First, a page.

An Evaluation of the Jostens Renaissance Program on Award-Winning High Schools' Attendance Rates and Graduation Rates

Phillip C Campbell, Tennessee State University

Abstract

The purpose of this study was to evaluate the impact of the Jostens Renaissance program on attendance rates and graduation rates at award-winning high schools. This evaluation was conducted by (a) comparing the two-year averages of attendance rates and graduation rates of award-winning high schools prior to the implementation of the Jostens Renaissance program to the two-year averages of attendance rates and graduation rates after an award was received through a paired samples t-test and (b) by examining the perceptions of award-winning renaissance coordinators through an open-ended five question interview. Major findings of the quantitative portion of the study included (a) no statistically significant difference in attendance rates (p = .773) and (b) a statistically significant difference in graduation rates (p = .000, Eta squared = .66). Major findings of the qualitative portion of the study included themes centered on the importance of relationships, creating a sense of ownership and pride for all stakeholders, and the value of attending the Jostens Renaissance National Conference. The findings of this study are significant to practitioners in search of methods and strategies to improve graduation rates and the overall culture and climate of their schools. Recommended future studies include replicating this study after the award-winning coordinator resigns their position, analyzing the commonalities of the strategies used to attain award-winning status, replicating this study to examine discipline rates, and replicating this study on low-achieving and/or socioeconomically disadvantaged schools.^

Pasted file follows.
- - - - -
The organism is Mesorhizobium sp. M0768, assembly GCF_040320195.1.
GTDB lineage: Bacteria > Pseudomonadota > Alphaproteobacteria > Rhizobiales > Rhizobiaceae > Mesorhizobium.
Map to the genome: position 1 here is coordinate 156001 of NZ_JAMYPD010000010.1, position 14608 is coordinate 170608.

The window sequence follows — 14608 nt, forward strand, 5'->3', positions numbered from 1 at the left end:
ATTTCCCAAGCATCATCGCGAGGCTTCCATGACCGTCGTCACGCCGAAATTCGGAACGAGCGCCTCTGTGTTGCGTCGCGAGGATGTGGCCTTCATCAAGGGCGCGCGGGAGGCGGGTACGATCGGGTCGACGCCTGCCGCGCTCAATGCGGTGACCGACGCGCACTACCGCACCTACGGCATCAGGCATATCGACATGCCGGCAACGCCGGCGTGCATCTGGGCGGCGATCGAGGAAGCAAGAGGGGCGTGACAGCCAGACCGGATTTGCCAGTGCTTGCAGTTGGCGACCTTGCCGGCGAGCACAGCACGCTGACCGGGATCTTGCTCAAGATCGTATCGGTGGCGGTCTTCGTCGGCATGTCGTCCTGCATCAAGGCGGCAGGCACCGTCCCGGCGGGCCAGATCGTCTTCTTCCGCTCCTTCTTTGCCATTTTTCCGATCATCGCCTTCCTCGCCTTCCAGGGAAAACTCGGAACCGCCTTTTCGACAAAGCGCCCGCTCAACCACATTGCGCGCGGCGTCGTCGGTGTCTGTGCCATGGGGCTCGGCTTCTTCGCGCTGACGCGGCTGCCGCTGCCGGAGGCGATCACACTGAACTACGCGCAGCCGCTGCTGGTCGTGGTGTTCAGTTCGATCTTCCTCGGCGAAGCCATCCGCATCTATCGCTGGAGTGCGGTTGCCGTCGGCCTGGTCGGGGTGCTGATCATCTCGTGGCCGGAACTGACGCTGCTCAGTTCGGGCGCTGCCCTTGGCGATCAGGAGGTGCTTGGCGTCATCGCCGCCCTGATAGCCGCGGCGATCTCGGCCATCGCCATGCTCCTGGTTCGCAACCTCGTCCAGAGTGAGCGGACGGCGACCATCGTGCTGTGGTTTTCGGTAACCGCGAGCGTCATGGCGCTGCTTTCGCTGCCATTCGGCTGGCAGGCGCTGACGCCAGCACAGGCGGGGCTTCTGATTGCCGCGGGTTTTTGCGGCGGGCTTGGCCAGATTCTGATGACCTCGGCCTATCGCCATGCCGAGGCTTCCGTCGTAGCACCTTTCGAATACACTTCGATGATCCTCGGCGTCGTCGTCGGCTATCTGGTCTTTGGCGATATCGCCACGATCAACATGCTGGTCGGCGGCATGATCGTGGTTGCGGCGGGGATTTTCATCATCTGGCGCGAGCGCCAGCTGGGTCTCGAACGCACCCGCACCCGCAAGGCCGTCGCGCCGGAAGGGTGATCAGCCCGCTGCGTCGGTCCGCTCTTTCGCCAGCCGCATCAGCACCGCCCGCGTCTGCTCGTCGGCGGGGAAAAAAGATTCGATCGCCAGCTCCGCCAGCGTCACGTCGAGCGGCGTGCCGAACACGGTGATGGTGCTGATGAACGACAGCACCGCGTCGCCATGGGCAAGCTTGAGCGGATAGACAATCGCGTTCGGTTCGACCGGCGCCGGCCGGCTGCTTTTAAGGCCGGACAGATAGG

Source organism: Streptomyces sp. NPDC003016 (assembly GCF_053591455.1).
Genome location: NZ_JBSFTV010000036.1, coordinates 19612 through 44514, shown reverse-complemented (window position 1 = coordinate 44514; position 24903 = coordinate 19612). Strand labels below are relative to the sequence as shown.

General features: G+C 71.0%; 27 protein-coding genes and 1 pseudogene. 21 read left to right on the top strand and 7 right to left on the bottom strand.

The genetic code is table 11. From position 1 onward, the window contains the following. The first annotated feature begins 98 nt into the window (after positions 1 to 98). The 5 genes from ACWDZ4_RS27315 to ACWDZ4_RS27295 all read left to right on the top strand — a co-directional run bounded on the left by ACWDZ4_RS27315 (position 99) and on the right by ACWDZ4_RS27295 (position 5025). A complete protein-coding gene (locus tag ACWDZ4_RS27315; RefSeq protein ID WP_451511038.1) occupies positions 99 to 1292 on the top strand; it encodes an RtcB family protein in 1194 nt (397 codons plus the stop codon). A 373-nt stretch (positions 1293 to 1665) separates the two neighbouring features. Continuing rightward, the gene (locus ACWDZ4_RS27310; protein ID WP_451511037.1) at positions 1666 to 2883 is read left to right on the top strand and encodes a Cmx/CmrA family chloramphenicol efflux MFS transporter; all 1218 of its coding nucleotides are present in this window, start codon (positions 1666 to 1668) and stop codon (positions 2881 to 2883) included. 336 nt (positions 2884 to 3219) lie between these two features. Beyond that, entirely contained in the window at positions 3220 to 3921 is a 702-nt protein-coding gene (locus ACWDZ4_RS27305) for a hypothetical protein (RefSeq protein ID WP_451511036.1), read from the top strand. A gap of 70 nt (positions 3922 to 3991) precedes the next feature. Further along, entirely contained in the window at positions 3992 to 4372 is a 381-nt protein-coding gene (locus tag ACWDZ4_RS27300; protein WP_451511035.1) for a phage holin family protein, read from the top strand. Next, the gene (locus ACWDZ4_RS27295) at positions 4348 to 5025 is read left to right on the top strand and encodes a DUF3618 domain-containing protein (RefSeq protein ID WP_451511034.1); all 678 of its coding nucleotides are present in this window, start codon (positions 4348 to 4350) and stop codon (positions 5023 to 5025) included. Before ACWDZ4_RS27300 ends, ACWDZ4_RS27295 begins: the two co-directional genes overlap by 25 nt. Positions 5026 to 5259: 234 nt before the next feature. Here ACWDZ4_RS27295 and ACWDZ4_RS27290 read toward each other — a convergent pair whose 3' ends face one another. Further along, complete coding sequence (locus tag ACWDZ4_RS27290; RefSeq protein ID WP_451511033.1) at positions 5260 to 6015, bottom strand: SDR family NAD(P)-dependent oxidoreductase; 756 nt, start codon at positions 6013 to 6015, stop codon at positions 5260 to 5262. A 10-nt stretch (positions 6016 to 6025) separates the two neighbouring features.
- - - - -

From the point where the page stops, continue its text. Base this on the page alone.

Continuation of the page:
Subject Area

Educational leadership|Educational administration

Recommended Citation

Phillip C Campbell, "An Evaluation of the Jostens Renaissance Program on Award-Winning High Schools' Attendance Rates and Graduation Rates" (2016). ETD Collection for Tennessee State University. Paper AAI10158677.
http://digitalscholarship.tnstate.edu/dissertations/AAI10158677

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